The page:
Maurice Casey (Professor of NT literature & language at Nottingham): “The early church would not have attributed its first gospel to someone simply called Marcus, who was not a follower of Jesus, unless both points were known facts.” <[Jesus of Nazareth (T&T Clark, 2010), 67.]
The author of the gospel of Mark was known to early Christians. This several early souces identify Mark as the author, and there is no trace of an alternative author.
“The Elder [John] (AD ??-100)1reported that Mark got his information from Peter,” and Bishop Papias of Hierapolis (c. AD 60-130) approvingly quoted him.
Papias: “And the Presbyter used to say this, ‘Mark became Peter’s interpreter and wrote accurately all that he remembered, not, indeed, in order, of the things said or done by the Lord. For he had not heard the Lord, nor had he followed him, but later on, as I said, followed Peter, who used to give teaching as necessity demanded but not making, as it were, an arrangement of the Lord’s oracles, so that Mark did nothing wrong in thus writing down single points as he remembered them. For to one thing he gave attention, to leave out nothing of what he had heard and to make no false statements in them.’” [Exegesis of the Lord's Oracles] It seems unlikely that Papias lied here. Ben Witherington (NT professor at Asbury): “Here is not the place to get into a lengthy discussion about the Elder John, but the point to be made is that Papias is relying on first-century testimony that claims to be connected with the original apostolic testimony. Papias did not dream up the summary he offered, and indeed it is hard to imagine anyone making up the notion of Mark, a noneyewitness, nonapostle, as the author of this important and earliest Gospel. The burden of proof must lie with those who deny that some early Christian named Mark wrote this work. [The Gospel of Mark (Eerdmans, 2001) 24.] It also seems unlikely that he was mislead. Richard Bauckham (NT professor, senior scholar at Cambridge): “Papias was collecting traditions about Jesus originating from named disciples of Jesus, a few of them still alive and resident not from from his hometown, in the late first century, around the time when the Gospels of Matthew, Luke, and John were being written. He wrote (or at least completed) his book some years later, but it was in the late first century that he assembled his material. (I have argued this in ibid., pp. 12-21). So he was in a position to know something about how the Gospels originated,.” [_Jesus Research: Methodologies and Perceptions eds. Charlesworth & Pokorny (Princeton, 2007), 499.]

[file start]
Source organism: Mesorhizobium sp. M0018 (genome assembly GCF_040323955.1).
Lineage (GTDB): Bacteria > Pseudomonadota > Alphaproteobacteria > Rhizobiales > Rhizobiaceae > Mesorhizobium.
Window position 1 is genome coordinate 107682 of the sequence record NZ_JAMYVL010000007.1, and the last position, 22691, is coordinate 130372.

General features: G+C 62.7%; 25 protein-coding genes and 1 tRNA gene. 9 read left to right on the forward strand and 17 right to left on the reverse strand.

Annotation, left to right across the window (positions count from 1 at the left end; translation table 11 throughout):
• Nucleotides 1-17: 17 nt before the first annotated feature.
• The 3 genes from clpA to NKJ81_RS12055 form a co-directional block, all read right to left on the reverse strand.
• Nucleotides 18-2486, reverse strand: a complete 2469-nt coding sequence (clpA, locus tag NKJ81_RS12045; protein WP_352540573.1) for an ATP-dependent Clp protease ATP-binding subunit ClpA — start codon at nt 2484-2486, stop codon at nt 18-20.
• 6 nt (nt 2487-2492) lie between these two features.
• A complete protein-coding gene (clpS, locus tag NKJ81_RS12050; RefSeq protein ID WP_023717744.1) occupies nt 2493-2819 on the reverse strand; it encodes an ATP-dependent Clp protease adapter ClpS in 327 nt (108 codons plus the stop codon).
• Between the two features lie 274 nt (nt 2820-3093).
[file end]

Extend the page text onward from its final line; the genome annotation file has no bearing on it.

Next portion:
**Justin Martyr identifies the Gospel of Mark as “the memoirs of Peter.”
Justin Martyr: “And when it is said that [Jesus] changed the name of one of the apostles to Peter; and when it is written in his memoirs that this so happened, as well as that he changed the names of two other brothers, the sons of Zebedee, to Boanerges, which means sons of thunder.” [Dialogue with Trypho 106.3] This is relevant because, compare:
Mark 3:17 ―James the son of Zebedee and John the brother of James (to whom he gave the name Boanerges, that is, Sons of Thunder. Specifically, notice: